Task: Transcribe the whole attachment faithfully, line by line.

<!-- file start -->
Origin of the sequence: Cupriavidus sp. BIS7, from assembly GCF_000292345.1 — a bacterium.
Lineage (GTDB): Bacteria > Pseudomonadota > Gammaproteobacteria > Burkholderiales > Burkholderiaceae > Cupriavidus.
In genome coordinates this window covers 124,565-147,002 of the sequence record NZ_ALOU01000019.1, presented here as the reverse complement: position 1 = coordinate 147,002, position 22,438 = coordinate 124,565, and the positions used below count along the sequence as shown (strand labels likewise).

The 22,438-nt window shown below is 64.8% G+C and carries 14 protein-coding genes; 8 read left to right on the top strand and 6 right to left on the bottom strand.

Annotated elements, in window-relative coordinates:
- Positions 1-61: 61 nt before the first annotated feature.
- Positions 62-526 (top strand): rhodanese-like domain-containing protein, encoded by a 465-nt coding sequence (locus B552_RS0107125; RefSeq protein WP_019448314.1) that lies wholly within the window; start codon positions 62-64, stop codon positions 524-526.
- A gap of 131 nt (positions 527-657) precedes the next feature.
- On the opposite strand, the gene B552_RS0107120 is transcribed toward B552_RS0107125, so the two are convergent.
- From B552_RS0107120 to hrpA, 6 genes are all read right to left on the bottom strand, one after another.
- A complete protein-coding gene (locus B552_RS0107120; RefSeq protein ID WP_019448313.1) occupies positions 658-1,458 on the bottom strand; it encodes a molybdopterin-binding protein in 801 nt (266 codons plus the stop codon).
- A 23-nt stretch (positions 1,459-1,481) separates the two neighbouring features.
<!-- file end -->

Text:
Origin of the sequence: Cupriavidus sp. BIS7, from assembly GCF_000292345.1 — a bacterium.
Lineage (GTDB): Bacteria > Pseudomonadota > Gammaproteobacteria > Burkholderiales > Burkholderiaceae > Cupriavidus.
In genome coordinates this window covers 124,565-147,002 of the sequence record NZ_ALOU01000019.1, presented here as the reverse complement: position 1 = coordinate 147,002, position 22,438 = coordinate 124,565, and the positions used below count along the sequence as shown (strand labels likewise).

The 22,438-nt window shown below is 64.8% G+C and carries 14 protein-coding genes; 8 read left to right on the top strand and 6 right to left on the bottom strand.

Annotated elements, in window-relative coordinates:
- Positions 1-61: 61 nt before the first annotated feature.
- Positions 62-526 (top strand): rhodanese-like domain-containing protein, encoded by a 465-nt coding sequence (locus B552_RS0107125; RefSeq protein WP_019448314.1) that lies wholly within the window; start codon positions 62-64, stop codon positions 524-526.
- A gap of 131 nt (positions 527-657) precedes the next feature.
- On the opposite strand, the gene B552_RS0107120 is transcribed toward B552_RS0107125, so the two are convergent.
- From B552_RS0107120 to hrpA, 6 genes are all read right to left on the bottom strand, one after another.
- A complete protein-coding gene (locus B552_RS0107120; RefSeq protein ID WP_019448313.1) occupies positions 658-1,458 on the bottom strand; it encodes a molybdopterin-binding protein in 801 nt (266 codons plus the stop codon).
- A 23-nt stretch (positions 1,459-1,481) separates the two neighbouring features.